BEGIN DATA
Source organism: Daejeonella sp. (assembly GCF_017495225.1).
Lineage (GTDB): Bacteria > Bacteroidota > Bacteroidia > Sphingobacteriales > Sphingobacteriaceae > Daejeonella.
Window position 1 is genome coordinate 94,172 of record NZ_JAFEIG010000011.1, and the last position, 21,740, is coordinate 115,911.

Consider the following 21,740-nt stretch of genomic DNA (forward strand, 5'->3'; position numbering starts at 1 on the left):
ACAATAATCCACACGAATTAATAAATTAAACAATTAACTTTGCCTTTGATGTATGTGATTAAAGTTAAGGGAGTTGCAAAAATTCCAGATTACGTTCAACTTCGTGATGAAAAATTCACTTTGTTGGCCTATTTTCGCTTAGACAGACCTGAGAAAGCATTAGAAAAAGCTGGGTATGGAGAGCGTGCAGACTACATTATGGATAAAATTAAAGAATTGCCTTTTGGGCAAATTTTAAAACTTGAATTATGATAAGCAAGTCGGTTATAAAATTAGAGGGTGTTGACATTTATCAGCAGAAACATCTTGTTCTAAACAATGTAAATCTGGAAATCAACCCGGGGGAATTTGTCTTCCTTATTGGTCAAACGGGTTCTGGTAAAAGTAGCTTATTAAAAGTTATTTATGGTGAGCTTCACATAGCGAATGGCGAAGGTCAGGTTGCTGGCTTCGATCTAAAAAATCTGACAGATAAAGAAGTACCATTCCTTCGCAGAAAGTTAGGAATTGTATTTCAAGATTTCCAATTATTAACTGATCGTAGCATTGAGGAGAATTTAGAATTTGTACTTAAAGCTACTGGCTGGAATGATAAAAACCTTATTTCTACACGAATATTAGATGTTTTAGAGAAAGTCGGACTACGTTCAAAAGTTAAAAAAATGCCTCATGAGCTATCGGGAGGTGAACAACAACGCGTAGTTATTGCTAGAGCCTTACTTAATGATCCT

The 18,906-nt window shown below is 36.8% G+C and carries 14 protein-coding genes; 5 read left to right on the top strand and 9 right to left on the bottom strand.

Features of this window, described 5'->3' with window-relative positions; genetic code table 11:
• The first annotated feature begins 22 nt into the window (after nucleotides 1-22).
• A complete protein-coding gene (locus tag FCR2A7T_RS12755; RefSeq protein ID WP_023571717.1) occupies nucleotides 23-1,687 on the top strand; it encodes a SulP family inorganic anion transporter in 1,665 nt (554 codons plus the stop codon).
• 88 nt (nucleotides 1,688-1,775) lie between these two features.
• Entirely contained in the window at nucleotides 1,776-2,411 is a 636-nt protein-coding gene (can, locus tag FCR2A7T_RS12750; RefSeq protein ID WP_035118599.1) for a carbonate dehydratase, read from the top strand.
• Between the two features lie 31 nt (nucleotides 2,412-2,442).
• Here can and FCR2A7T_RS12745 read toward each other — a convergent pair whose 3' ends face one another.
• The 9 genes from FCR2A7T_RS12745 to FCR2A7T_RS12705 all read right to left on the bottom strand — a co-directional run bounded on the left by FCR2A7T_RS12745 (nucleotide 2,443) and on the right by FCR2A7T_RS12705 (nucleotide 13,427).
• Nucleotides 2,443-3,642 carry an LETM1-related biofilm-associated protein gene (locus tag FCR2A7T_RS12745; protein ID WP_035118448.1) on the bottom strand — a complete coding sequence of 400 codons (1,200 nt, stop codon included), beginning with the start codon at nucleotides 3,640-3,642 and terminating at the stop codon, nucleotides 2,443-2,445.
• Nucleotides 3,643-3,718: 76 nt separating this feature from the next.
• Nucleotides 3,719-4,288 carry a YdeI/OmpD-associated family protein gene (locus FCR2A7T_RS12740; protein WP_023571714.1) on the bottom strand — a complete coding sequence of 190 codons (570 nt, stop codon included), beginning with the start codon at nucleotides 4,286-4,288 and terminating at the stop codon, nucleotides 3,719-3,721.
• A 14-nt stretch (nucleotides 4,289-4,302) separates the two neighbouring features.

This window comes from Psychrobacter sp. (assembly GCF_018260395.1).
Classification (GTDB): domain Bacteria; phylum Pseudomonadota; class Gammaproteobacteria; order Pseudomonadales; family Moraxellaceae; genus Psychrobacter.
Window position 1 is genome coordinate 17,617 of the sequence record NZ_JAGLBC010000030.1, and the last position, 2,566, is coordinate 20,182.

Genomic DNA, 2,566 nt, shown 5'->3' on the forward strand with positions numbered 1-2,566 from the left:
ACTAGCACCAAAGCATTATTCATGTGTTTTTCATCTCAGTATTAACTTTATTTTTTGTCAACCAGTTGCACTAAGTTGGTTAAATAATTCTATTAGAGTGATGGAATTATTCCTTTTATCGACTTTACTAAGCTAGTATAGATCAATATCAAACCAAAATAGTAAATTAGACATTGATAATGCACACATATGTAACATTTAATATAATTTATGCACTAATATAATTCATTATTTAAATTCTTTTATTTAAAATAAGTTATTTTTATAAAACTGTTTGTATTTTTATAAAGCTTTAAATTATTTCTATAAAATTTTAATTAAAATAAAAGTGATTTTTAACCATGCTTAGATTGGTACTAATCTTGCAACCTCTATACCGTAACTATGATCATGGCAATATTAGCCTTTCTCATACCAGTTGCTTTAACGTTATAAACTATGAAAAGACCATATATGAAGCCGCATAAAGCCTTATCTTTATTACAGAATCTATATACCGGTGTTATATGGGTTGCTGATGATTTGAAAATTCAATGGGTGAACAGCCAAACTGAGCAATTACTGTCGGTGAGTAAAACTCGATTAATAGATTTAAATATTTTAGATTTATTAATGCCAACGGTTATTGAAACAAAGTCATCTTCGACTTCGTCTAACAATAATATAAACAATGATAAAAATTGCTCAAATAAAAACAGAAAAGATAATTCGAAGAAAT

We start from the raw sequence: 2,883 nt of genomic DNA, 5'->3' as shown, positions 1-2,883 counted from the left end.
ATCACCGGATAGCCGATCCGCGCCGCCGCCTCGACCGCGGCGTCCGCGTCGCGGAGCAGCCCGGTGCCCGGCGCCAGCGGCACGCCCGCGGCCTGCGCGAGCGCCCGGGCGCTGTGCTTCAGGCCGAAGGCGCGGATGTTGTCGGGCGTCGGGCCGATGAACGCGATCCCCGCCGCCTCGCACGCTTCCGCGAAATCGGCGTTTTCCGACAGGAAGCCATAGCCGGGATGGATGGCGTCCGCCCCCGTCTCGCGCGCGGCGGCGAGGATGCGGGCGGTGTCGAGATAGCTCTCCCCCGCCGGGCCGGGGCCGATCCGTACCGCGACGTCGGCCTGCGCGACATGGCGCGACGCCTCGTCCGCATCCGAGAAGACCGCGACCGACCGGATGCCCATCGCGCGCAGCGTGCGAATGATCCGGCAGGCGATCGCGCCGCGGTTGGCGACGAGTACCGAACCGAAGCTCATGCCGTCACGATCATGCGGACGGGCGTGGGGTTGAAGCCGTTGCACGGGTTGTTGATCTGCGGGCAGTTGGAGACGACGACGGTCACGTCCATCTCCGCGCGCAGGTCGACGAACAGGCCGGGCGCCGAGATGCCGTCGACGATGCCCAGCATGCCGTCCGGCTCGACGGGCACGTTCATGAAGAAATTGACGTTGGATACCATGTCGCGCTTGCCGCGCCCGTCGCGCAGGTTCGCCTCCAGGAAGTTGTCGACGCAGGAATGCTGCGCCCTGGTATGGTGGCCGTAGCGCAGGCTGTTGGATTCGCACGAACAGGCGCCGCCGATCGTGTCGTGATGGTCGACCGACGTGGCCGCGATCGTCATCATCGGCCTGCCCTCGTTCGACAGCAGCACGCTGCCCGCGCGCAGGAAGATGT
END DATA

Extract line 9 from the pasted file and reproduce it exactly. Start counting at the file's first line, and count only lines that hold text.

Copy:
• A complete protein-coding gene (locus tag FCR2A7T_RS12755; RefSeq protein ID WP_023571717.1) occupies nucleotides 23-1,687 on the top strand; it encodes a SulP family inorganic anion transporter in 1,665 nt (554 codons plus the stop codon).